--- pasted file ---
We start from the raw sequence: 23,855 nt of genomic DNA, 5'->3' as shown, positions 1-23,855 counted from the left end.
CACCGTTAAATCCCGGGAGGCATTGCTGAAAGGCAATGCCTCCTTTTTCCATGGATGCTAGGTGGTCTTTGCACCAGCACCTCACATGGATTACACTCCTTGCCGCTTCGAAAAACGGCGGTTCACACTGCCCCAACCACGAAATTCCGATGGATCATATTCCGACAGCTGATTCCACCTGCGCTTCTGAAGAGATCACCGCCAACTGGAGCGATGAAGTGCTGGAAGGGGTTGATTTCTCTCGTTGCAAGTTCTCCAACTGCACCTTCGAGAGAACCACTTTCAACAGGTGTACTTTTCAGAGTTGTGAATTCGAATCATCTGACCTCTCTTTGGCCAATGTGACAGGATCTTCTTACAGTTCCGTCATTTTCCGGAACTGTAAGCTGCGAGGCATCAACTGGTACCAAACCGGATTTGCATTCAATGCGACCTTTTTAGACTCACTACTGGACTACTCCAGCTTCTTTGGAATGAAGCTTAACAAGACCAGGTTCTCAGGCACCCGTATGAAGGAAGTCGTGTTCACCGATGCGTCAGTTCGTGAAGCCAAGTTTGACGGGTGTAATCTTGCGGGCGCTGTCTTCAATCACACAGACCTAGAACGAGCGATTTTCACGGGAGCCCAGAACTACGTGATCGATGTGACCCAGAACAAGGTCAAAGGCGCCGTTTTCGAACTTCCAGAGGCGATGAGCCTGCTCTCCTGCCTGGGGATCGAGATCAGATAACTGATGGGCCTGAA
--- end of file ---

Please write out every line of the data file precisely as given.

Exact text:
We start from the raw sequence: 23,855 nt of genomic DNA, 5'->3' as shown, positions 1-23,855 counted from the left end.
CACCGTTAAATCCCGGGAGGCATTGCTGAAAGGCAATGCCTCCTTTTTCCATGGATGCTAGGTGGTCTTTGCACCAGCACCTCACATGGATTACACTCCTTGCCGCTTCGAAAAACGGCGGTTCACACTGCCCCAACCACGAAATTCCGATGGATCATATTCCGACAGCTGATTCCACCTGCGCTTCTGAAGAGATCACCGCCAACTGGAGCGATGAAGTGCTGGAAGGGGTTGATTTCTCTCGTTGCAAGTTCTCCAACTGCACCTTCGAGAGAACCACTTTCAACAGGTGTACTTTTCAGAGTTGTGAATTCGAATCATCTGACCTCTCTTTGGCCAATGTGACAGGATCTTCTTACAGTTCCGTCATTTTCCGGAACTGTAAGCTGCGAGGCATCAACTGGTACCAAACCGGATTTGCATTCAATGCGACCTTTTTAGACTCACTACTGGACTACTCCAGCTTCTTTGGAATGAAGCTTAACAAGACCAGGTTCTCAGGCACCCGTATGAAGGAAGTCGTGTTCACCGATGCGTCAGTTCGTGAAGCCAAGTTTGACGGGTGTAATCTTGCGGGCGCTGTCTTCAATCACACAGACCTAGAACGAGCGATTTTCACGGGAGCCCAGAACTACGTGATCGATGTGACCCAGAACAAGGTCAAAGGCGCCGTTTTCGAACTTCCAGAGGCGATGAGCCTGCTCTCCTGCCTGGGGATCGAGATCAGATAACTGATGGGCCTGAA